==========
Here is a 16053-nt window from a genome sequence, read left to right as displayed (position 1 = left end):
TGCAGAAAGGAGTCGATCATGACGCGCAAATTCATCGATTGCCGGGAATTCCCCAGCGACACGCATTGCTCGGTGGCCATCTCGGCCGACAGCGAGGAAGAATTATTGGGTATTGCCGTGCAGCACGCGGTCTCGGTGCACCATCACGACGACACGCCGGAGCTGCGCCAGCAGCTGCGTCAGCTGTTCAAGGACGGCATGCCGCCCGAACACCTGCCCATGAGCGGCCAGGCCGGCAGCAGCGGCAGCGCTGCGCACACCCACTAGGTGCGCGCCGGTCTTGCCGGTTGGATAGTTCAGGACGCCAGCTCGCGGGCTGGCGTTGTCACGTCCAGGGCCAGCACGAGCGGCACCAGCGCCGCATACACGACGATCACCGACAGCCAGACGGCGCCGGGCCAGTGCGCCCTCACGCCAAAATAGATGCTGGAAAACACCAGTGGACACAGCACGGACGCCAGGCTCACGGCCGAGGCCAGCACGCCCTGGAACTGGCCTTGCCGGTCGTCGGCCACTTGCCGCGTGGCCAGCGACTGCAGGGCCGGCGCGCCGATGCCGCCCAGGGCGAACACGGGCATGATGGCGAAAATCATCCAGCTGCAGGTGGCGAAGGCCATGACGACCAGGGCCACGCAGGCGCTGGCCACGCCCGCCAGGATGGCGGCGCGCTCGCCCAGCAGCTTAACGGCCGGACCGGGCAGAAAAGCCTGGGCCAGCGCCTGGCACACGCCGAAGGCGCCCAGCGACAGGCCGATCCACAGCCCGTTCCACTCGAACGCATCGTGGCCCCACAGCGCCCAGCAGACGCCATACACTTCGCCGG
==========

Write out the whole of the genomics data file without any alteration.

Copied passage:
Here is a 16053-nt window from a genome sequence, read left to right as displayed (position 1 = left end):
TGCAGAAAGGAGTCGATCATGACGCGCAAATTCATCGATTGCCGGGAATTCCCCAGCGACACGCATTGCTCGGTGGCCATCTCGGCCGACAGCGAGGAAGAATTATTGGGTATTGCCGTGCAGCACGCGGTCTCGGTGCACCATCACGACGACACGCCGGAGCTGCGCCAGCAGCTGCGTCAGCTGTTCAAGGACGGCATGCCGCCCGAACACCTGCCCATGAGCGGCCAGGCCGGCAGCAGCGGCAGCGCTGCGCACACCCACTAGGTGCGCGCCGGTCTTGCCGGTTGGATAGTTCAGGACGCCAGCTCGCGGGCTGGCGTTGTCACGTCCAGGGCCAGCACGAGCGGCACCAGCGCCGCATACACGACGATCACCGACAGCCAGACGGCGCCGGGCCAGTGCGCCCTCACGCCAAAATAGATGCTGGAAAACACCAGTGGACACAGCACGGACGCCAGGCTCACGGCCGAGGCCAGCACGCCCTGGAACTGGCCTTGCCGGTCGTCGGCCACTTGCCGCGTGGCCAGCGACTGCAGGGCCGGCGCGCCGATGCCGCCCAGGGCGAACACGGGCATGATGGCGAAAATCATCCAGCTGCAGGTGGCGAAGGCCATGACGACCAGGGCCACGCAGGCGCTGGCCACGCCCGCCAGGATGGCGGCGCGCTCGCCCAGCAGCTTAACGGCCGGACCGGGCAGAAAAGCCTGGGCCAGCGCCTGGCACACGCCGAAGGCGCCCAGCGACAGGCCGATCCACAGCCCGTTCCACTCGAACGCATCGTGGCCCCACAGCGCCCAGCAGACGCCATACACTTCGCCGG